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SOFIA Begins Science Flights

By Nicholas A. Veronico 
Originally published by Aviation History magazine. Published Online: January 18, 2011 
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NASA's Stratospheric Observatory For Infrared Astronomy (SOFIA), the world's largest airborne observatory, began operations last November. SOFIA is a Boeing 747SP fitted with a German-built, 17-ton, 100-inch-diameter infrared telescope in the rear of the aircraft.

"Modifying SOFIA from a passenger-carrying airliner to a flying observatory was a major aeronautical engineering challenge," explained NASA's SOFIA program manager Robert R. Meyer. "Moving the pressure bulkhead within the fuselage and preparing an aircraft of this size to operate with a telescope cavity opening that is more than 25 percent of the fu­selage's diameter in width were only two of the substantial tasks required in converting this aircraft into a world-class observatory."

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Operated jointly by NASA and the German Aerospace Agency, the flying observatory is beginning its planned 20-year life of astronomical observations. SOFIA is based at NASA's Dryden Aircraft Operations Facility in Palmdale, Calif., and in full operations will fly, on average, three nights per week, eight to 10 hours per night for approximately 960 research hours per year.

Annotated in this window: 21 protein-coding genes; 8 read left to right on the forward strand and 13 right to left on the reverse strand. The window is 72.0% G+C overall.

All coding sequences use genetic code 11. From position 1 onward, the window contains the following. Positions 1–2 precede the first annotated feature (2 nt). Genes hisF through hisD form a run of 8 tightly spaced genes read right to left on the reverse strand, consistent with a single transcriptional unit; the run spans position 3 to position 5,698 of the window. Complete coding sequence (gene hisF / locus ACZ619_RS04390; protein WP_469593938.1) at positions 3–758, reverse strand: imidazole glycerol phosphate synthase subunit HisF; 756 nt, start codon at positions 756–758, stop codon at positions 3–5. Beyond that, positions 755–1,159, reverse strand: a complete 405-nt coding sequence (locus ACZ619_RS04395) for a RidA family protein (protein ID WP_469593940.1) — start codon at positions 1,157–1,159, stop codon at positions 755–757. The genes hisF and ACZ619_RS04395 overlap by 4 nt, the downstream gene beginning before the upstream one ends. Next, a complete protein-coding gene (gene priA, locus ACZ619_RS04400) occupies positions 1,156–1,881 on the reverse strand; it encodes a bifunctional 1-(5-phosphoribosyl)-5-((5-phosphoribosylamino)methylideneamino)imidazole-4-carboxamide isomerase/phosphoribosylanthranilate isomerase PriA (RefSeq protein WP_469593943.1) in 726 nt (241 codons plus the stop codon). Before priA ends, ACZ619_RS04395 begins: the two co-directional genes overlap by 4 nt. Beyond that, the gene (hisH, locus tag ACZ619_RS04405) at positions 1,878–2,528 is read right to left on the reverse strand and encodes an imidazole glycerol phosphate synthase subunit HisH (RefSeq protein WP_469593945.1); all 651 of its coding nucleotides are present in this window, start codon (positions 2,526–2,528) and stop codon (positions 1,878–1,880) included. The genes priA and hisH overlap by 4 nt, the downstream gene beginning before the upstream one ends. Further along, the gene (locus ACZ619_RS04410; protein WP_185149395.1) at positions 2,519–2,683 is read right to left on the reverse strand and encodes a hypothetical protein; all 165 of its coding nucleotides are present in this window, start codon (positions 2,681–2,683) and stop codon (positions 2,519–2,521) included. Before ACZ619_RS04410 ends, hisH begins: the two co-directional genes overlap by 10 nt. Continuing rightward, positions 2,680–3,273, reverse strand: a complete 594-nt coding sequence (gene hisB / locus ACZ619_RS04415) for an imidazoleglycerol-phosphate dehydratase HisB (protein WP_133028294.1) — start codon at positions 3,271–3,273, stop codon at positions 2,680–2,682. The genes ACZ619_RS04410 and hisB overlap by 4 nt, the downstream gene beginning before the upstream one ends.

SOFIA made its first test flight with the telescope cavity door fully open on December 18, 2009. The observatory's "first light" flight, when the infrared telescope was used for the first time in flight, took place on the night of May 25-26, 2010. During that flight SOFIA demonstrated its versatility by imaging the planet Jupiter and the M82 galaxy, plus a set of bright stars that are difficult or impossible to see from the surface of the earth.

 


772, Aviation History|Aviation History Briefing|, Aviation History

One Response to “SOFIA Begins Science Flights”


  1. 1
    ashley says:

    good imformation



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